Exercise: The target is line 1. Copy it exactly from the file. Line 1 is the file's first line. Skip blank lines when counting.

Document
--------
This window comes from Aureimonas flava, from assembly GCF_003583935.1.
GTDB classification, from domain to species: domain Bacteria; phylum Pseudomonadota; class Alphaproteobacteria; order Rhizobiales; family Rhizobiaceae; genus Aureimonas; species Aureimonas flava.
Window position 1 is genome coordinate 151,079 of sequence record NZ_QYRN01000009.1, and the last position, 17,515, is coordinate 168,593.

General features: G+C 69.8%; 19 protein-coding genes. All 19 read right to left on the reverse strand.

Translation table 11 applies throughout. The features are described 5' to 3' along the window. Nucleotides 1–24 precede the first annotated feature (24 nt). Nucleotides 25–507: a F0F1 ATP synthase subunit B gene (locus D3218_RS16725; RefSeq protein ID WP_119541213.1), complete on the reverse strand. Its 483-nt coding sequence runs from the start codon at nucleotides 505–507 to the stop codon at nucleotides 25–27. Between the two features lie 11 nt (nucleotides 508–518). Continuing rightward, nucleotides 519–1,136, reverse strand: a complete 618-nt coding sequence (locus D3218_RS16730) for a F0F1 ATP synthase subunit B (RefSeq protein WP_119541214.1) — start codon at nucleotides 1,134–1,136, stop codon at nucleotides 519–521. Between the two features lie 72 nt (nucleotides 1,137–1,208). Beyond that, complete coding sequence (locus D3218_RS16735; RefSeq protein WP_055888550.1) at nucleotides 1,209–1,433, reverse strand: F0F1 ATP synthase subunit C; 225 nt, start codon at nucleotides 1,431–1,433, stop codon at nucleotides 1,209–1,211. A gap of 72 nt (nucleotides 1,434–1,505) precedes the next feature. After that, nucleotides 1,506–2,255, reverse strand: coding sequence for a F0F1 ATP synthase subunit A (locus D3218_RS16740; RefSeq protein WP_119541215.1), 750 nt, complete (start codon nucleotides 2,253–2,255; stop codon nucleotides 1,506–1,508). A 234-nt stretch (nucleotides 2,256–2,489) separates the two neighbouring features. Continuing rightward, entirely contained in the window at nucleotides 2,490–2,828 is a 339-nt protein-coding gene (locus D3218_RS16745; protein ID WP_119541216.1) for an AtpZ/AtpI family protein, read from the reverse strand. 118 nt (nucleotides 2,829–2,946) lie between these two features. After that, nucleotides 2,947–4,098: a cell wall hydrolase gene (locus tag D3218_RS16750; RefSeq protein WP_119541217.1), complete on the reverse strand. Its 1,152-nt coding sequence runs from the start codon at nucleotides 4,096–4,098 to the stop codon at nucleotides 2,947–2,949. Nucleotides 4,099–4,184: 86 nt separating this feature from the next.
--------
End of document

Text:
This window comes from Aureimonas flava, from assembly GCF_003583935.1.